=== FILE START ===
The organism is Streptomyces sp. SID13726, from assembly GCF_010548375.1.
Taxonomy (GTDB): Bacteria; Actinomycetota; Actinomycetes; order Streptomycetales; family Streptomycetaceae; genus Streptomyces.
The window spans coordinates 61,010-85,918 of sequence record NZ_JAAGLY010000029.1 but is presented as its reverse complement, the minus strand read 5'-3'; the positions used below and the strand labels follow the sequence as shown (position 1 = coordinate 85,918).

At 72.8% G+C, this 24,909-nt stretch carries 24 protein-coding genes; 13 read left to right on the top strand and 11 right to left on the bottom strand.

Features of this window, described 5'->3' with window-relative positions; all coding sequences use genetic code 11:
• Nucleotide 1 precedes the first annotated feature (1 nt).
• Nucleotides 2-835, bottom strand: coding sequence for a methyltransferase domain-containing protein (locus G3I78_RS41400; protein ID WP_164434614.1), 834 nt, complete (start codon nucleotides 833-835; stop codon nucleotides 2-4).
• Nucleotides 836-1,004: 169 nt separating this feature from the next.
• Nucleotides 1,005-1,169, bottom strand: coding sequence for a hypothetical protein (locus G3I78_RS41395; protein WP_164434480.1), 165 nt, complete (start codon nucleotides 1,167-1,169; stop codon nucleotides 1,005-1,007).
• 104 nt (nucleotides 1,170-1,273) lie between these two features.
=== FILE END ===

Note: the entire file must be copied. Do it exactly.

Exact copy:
The organism is Streptomyces sp. SID13726, from assembly GCF_010548375.1.
Taxonomy (GTDB): Bacteria; Actinomycetota; Actinomycetes; order Streptomycetales; family Streptomycetaceae; genus Streptomyces.
The window spans coordinates 61,010-85,918 of sequence record NZ_JAAGLY010000029.1 but is presented as its reverse complement, the minus strand read 5'-3'; the positions used below and the strand labels follow the sequence as shown (position 1 = coordinate 85,918).

At 72.8% G+C, this 24,909-nt stretch carries 24 protein-coding genes; 13 read left to right on the top strand and 11 right to left on the bottom strand.

Features of this window, described 5'->3' with window-relative positions; all coding sequences use genetic code 11:
• Nucleotide 1 precedes the first annotated feature (1 nt).
• Nucleotides 2-835, bottom strand: coding sequence for a methyltransferase domain-containing protein (locus G3I78_RS41400; protein ID WP_164434614.1), 834 nt, complete (start codon nucleotides 833-835; stop codon nucleotides 2-4).
• Nucleotides 836-1,004: 169 nt separating this feature from the next.
• Nucleotides 1,005-1,169, bottom strand: coding sequence for a hypothetical protein (locus G3I78_RS41395; protein WP_164434480.1), 165 nt, complete (start codon nucleotides 1,167-1,169; stop codon nucleotides 1,005-1,007).
• 104 nt (nucleotides 1,170-1,273) lie between these two features.